Jean Cocteau's visionary rendition of Madame de Beaumont's fairy tale "Beauty and the Beast," itself the retelling of a story that may be several millennia old, is the topic of this Weird Studies episode, which proposes a journey down lunar pat
Doris Lessing's uncategorizable oeuvre reached strange new heights in 1988 with the publication of her short novel The Fifth Child. The story couldn't be simpler. In the England of the 1970s, a couple determined to live out a dream that many of
"Here is a weird, deceptive life." Thus does Aleister Crowley describe the meaning of one of the most sinister and spectral cards in the tarot. In this episode, Phil and JF continue their ongoing series on the twenty-two major trumps with a dee
In A Secular Age, the Canadian philosopher Charles Taylor tries to come to grips with the seismic development that transformed the world after the Renaissance, namely the secularization of the society and soul of Western humanity. What does it
With his latest film (http://www.aglitchinthematrixfilm.com), a meditation on what it means to believe we live in a computer simulation, Rodney Ascher has once again placed himself among the most innovative and visionary filmmakers working in t
In this episode, Phil and JF explore the vast palatial halls of Susanna Clarke's novel Piranesi. Set in an otherworld consisting of endless galleries filled with enigmatic statues, Piranesi is the story of a man who lives alone -- or nearly alo
Weird Studies has so far devoted just one show to Philip K. Dick, and that was way back in April 2018, with episode 10, "Adrift in the Multiverse." Last fall, as another foray into Dickland began to feel urgent, Phil and JF talked about which o
Ishmael Reed's 1972 novel Mumbo Jumbo is a conspiracy thriller, a postmodern experiment, a revolutionary tract, a celebration, and a magical working. It is a novel that, over and above prophetically describing the world we live in, creates a wh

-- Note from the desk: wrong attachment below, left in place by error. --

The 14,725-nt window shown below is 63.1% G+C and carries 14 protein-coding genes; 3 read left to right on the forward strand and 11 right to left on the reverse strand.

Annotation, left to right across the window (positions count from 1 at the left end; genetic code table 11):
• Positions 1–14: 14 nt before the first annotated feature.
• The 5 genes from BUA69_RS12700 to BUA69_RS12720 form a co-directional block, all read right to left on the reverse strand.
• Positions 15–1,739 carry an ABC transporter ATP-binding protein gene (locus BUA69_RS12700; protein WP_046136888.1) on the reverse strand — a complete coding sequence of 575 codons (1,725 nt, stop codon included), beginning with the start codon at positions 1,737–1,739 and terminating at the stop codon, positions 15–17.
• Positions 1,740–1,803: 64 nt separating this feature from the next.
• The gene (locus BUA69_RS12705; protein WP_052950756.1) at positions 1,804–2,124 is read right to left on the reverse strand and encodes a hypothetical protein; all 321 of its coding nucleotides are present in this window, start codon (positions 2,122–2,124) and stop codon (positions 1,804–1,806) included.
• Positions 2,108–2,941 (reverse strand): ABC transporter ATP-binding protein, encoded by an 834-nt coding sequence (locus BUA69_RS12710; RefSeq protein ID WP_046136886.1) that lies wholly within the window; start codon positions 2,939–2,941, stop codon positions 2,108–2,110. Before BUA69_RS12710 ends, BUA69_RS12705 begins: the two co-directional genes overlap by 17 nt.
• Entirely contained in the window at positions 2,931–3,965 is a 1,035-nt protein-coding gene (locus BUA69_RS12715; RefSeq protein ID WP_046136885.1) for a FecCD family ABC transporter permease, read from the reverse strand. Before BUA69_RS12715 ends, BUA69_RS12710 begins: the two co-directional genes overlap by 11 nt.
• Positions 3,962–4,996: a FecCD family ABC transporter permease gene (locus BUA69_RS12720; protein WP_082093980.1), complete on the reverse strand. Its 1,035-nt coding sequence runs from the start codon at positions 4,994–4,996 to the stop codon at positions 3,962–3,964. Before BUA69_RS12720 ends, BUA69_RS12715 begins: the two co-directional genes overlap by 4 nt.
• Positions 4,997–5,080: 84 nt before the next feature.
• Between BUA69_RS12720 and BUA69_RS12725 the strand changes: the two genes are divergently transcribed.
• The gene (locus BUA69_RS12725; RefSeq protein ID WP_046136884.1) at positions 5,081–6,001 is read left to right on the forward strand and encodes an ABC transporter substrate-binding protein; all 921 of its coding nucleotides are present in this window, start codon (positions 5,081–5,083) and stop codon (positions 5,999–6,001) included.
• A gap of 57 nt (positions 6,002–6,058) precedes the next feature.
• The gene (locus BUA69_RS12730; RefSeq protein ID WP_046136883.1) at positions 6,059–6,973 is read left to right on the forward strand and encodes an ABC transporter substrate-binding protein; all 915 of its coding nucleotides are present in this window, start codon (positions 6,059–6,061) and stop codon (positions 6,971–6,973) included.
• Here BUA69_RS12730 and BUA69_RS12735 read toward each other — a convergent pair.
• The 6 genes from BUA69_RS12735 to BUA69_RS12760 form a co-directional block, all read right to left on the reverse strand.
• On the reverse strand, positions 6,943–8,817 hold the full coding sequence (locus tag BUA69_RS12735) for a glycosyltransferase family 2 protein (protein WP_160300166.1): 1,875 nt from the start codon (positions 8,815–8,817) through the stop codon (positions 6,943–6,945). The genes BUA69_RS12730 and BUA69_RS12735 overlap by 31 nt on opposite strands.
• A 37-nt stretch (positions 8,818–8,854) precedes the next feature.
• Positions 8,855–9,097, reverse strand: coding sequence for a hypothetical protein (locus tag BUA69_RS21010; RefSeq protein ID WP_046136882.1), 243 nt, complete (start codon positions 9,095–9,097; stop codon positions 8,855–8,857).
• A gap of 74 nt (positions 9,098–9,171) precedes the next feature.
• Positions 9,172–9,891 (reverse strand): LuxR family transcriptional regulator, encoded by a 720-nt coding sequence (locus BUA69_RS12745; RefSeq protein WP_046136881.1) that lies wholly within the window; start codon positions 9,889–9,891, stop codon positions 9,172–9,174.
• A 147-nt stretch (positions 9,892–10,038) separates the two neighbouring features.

Weird Studies will launch its fourth season on January 6th, 2021. But to celebtrate the end of very strange year, we thought we'd release a conversation which until now was available only to our top-tier Patreon backers. Therein we discuss the
Before Coraline, before American Gods, in the early days of the Sandman series, Neil Gaiman collaborated with Dave McKean on some truly groundbreaking graphic novels: Violent Cases (1987), Signal to Noise (1989), and the work discussed in this
It would be wrong to describe Arthur Machen's Hieroglyphics: A Note Upon Ecstasy in Literature (1902) as a work of nonfiction, since the book features a narrative frame that is as moody and irreal as the best tales penned by this luminary of w
The German polymath E. T. A. Hoffmann is one of the founding figures of what we now call weird literature. In this episode, JF and Phil discuss one of his most memorable tales, "Der Sandmann." Originally published in 1816, it is the story of a
Since its release in 1973, Robin Hardy's The Wicker Man has exerted a profound influence on the development of horror cinema, a rich vein of folk music, and the modern pagan revival more generally. Anthony Shaffer's ingenious screenplay gives